JM:      England as well…I would have a good few of my friends are in England too….they all went off there wasn’t much work that time …..all emigrated you know ….sure got married in England, America Canada and Australia…..you know……..Tommy Collins was one of my very good friends and he is a lifetime in Australia……he has a garage out there ...that Tommy Collins and Noel they are cousins they are related to the Keavenys ….do you know the Keaveny’s, the hairdressers ….they are very wealthy….they would be uncles of Peter’s…their mother was Peter Mark’s sister?……there sister was Peter Mark’s mother…she was married to Keaveny….Master Keaveny….

DC:     So that’s the connection….that’s interesting….. I think a  cousin of my fathers Jean Cusack who grew up at Petersville Moynalty ….I think he served a short spell in Doyle’s ….he was born in 1940…so your probably talking the mid late ‘50’s now before he went off to America and he is still there …..

JM:      He wouldn’t be a Cusack from Mapreath?

DC:     No a different Cusack……..Petersville, Moynalty…..down the Ughtyneil road

Alish:   That’s Peter Finnegan that died lord have mercy on him….

DC:     That would be next door…..Jean Cusack was raised by his Aunt ….Helen Finnegan, Helen and Michael Finnegan on the next farm to Peter……cause his parents died young.

Alish:   Did that Michael Finnegan come home from America?

DC:     No….he was always there in Petersville….there is a couple of Michael Finnegan’s on that road…….

Alish:   And then there was a John Finnegan and he was adopted by ….

DC:     That was the same family……

Alish:   He was adopted by….

DC:     Helen and Michael…..

Alish:   But they came home from America…..

DC:     Helen did.

Alish:   And the storey about them is ...he was going out with Helen before she went to America and she went off to America and spent years and years in it and came home and met up and got married and adopted John  ….

DC:     John died just a few months ago….

Alish:   And I remember that Helen Finnegan, so I do….

DC:     Well she was my Grand Aunt.

JM:      And you were saying that he worked …..

DC:     I don’t know if he was there long …when his younger brother Jim was home over the summer I remember him saying that Jean served some of his time in Doyle’s……it might have been briefly six months or something…

JM:      You don’t know what year it was….

DC:     I could find out…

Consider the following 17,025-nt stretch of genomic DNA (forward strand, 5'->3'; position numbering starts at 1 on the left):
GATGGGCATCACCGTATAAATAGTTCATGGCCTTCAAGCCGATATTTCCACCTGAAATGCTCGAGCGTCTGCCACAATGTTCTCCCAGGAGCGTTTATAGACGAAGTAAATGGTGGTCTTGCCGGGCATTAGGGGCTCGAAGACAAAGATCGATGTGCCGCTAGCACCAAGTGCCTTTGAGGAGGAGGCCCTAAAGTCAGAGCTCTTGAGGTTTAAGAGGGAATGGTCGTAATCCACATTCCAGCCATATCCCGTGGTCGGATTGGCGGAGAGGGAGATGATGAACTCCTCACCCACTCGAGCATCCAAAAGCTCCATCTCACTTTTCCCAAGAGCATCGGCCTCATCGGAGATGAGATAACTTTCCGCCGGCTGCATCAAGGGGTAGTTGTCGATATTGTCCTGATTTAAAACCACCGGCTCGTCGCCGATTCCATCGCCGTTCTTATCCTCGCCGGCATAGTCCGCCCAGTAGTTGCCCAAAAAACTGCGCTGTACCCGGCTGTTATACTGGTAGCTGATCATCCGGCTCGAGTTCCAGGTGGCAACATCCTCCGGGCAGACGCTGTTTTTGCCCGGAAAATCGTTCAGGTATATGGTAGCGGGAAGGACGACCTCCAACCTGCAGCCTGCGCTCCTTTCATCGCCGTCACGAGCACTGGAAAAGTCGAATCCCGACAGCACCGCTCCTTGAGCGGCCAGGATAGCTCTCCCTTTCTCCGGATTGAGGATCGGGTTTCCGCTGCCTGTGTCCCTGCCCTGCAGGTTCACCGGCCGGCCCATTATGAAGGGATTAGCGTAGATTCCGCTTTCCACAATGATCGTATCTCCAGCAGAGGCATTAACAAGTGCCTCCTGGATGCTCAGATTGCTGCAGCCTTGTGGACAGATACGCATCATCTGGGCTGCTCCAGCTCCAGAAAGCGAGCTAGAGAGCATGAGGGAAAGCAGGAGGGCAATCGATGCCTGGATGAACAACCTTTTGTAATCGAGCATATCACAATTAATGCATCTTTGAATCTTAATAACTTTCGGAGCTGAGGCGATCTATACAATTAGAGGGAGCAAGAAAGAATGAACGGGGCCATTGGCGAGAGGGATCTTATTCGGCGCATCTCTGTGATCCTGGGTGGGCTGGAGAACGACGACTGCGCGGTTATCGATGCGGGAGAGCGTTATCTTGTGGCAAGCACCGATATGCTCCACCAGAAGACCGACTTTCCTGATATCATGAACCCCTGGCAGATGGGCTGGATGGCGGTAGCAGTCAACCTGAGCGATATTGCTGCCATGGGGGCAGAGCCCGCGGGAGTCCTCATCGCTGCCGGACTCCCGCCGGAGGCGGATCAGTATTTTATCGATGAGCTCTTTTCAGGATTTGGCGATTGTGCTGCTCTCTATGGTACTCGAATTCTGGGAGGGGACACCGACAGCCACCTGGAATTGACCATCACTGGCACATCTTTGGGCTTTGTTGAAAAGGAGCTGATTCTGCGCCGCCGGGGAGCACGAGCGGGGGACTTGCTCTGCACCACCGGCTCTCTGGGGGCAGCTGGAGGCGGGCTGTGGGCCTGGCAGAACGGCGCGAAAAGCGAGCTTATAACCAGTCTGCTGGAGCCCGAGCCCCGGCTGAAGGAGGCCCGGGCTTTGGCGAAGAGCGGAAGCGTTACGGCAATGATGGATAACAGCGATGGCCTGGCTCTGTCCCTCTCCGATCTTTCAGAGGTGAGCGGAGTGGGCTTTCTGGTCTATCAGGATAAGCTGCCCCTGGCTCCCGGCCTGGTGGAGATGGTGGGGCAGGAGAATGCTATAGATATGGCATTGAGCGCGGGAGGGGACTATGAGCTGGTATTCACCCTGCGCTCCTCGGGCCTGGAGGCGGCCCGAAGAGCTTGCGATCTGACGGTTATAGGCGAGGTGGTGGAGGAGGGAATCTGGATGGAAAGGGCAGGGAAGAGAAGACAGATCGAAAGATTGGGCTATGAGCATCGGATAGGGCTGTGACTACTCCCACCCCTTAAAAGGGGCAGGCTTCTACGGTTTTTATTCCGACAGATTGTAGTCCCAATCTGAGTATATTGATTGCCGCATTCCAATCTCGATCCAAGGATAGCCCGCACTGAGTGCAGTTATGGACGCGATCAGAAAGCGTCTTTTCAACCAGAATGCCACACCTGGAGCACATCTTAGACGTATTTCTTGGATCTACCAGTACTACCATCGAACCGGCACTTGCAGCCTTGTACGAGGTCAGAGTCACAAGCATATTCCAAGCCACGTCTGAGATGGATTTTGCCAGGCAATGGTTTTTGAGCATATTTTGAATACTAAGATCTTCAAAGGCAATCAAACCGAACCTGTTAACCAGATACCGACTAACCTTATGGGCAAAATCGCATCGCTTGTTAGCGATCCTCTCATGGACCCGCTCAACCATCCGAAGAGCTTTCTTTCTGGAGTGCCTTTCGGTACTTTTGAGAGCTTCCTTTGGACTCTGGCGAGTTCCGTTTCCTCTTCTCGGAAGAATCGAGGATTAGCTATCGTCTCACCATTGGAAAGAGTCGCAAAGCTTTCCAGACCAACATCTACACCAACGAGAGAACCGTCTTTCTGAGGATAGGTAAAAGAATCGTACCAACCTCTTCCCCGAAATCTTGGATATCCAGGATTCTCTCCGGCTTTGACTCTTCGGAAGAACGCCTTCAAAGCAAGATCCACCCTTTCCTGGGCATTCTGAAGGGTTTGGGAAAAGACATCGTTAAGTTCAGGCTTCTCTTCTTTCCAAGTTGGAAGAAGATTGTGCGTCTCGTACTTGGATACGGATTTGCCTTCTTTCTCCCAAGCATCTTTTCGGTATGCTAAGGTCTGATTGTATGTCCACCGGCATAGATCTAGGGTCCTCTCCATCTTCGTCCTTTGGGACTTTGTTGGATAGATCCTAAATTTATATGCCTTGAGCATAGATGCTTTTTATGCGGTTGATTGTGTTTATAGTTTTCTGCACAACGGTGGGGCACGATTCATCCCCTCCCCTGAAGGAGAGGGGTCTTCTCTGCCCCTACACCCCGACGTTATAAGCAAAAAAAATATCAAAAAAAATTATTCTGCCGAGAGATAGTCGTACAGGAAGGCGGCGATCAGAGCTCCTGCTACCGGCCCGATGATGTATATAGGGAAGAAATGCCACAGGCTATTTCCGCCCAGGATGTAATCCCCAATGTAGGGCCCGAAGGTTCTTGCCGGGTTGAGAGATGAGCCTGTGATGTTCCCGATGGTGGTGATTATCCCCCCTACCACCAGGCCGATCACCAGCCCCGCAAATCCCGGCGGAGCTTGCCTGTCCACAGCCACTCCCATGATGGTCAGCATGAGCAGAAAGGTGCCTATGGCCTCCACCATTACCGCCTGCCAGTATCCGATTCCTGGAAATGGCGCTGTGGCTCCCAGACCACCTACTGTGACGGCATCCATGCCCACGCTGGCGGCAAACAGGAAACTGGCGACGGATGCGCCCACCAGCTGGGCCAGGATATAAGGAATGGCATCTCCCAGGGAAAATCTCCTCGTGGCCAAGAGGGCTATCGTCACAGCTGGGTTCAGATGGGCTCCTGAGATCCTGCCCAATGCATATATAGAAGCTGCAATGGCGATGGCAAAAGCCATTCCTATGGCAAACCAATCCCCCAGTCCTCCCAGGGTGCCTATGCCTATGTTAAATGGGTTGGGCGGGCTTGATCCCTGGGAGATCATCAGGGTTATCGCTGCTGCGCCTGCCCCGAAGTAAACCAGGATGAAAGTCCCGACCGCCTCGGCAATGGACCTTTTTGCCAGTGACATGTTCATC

JM:      In August ’54 I went into Doyle’s ….I went into it as a foreman …..

DC:     Well he was born in 1940 so he would have been at least 15 or 16 so I’m guessing around the mid 50’s or late 50’s cause he went off to the States around 1959…….I just thought I would mention it …..

JM:      I was trying to think back on the fellows that was…you know…in it you see some of the lads that came in and they only do a year or two and then go off to America or England you know like and its hard to remember them all ……

DC:     That would have been Jean I would say it was just for a year ….small world..

JM:      It is ……..

Alish:   I remember John Finnegan and I remember Helen but I don’t remember the husband ….but she used to go to Moynalty mass that’s how I would know….cause Im originally from Moynalty…

DC:     What’s your…

Alish:   I was Govern…my father was James Govern he was an over seer on the council and my mother was from Oldcastle….

DC:     Were you from the village or outside…..

Alish:   Between Kells and Moynalty ...the only cul-de-sac…we lived up in off the road at Mc Cartan’s …….Mc Cartan’s were racehorse ….

JM:      You know Mc Cartan’s

DC:     Oh I know the name it’s a cul-de-sac anyway….

JM:      There is a lodge at the entrance ….up to Mc Cartan’s …..

DC:     Another person who adopted Kells!

Alish:   I served my time in Bell’s of Cross Street….its not a grocery shop any more its Doyle’s…a lot of changes too……

DC:     On going changes….

Alish:   I remember long ago and they done it every Saturday night …we were working and you would work that time until 10 O clock at night … and all the fellows from the country used to dress them selves up and come out to Kells and stand at all the different corners and walk around the town…….and stay until maybe 10 or half ten and walk home…..

DC:     Just like that…

Alish:   Some of them would have a lamp on their bicycle and some of them would have none….

DC:     They were risking it….

Alish:   Every Saturday night without fail….they would come into the town…..

JM:      That was their weekends ...back to work on a Monday morning…

DC:     So your involved in the football….you follow the football are involved with any other groups or activities around the town…